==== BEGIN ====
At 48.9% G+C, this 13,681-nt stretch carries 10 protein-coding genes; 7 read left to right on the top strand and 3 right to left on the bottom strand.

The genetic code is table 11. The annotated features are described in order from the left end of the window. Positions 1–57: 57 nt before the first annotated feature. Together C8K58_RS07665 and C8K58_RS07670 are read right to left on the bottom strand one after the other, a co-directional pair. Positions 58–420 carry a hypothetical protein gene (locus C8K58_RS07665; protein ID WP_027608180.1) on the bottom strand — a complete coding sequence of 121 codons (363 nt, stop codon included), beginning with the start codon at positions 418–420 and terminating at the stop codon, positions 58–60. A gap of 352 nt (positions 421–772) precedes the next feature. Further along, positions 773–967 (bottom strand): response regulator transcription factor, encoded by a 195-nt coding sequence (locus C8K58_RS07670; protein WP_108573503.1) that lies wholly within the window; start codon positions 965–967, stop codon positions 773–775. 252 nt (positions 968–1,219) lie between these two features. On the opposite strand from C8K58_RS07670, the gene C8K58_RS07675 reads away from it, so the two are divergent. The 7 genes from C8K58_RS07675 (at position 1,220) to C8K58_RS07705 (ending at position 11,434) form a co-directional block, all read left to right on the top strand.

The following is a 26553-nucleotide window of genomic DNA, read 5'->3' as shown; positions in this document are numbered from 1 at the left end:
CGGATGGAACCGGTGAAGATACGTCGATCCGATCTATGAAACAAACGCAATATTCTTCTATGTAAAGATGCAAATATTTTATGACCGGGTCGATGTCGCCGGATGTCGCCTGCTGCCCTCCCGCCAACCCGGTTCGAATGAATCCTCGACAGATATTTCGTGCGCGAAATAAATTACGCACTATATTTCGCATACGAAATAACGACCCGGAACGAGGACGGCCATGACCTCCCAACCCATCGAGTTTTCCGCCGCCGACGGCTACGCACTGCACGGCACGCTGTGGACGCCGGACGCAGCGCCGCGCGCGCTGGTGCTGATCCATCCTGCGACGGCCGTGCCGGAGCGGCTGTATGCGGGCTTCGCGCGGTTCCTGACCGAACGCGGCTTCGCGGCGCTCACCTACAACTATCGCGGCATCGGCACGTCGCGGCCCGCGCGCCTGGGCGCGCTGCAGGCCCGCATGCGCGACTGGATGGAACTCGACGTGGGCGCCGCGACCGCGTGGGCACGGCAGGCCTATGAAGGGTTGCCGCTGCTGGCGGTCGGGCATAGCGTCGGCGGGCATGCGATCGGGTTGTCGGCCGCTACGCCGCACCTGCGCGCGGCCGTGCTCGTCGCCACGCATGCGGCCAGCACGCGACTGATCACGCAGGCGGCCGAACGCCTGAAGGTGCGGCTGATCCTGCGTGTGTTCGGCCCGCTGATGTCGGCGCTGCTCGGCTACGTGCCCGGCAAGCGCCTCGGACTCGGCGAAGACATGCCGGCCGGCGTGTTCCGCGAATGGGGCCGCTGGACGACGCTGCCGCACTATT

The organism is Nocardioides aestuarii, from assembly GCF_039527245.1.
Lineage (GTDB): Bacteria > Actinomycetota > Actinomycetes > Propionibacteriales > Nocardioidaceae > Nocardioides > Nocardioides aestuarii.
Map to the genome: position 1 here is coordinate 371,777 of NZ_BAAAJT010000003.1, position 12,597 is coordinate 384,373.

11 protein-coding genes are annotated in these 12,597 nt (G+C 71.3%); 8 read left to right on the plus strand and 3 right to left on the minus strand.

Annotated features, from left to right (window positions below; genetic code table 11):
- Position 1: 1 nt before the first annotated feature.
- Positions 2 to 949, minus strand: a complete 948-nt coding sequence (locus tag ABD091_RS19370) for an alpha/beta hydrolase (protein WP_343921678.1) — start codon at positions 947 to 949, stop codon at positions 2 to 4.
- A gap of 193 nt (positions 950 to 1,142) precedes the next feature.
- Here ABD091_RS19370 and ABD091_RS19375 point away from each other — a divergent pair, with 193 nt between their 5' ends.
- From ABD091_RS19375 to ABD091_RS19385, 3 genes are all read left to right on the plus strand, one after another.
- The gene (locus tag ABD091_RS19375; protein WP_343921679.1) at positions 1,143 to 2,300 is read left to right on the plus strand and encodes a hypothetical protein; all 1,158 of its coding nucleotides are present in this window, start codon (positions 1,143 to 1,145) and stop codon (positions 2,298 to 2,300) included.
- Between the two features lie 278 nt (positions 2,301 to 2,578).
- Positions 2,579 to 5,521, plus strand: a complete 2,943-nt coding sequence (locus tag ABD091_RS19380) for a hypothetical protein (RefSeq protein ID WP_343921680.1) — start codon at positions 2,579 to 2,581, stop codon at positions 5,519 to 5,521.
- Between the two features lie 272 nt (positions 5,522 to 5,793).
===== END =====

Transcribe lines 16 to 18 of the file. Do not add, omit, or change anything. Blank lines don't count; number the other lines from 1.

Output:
- Between the two features lie 278 nt (positions 2,301 to 2,578).
- Positions 2,579 to 5,521, plus strand: a complete 2,943-nt coding sequence (locus tag ABD091_RS19380) for a hypothetical protein (RefSeq protein ID WP_343921680.1) — start codon at positions 2,579 to 2,581, stop codon at positions 5,519 to 5,521.
- Between the two features lie 272 nt (positions 5,522 to 5,793).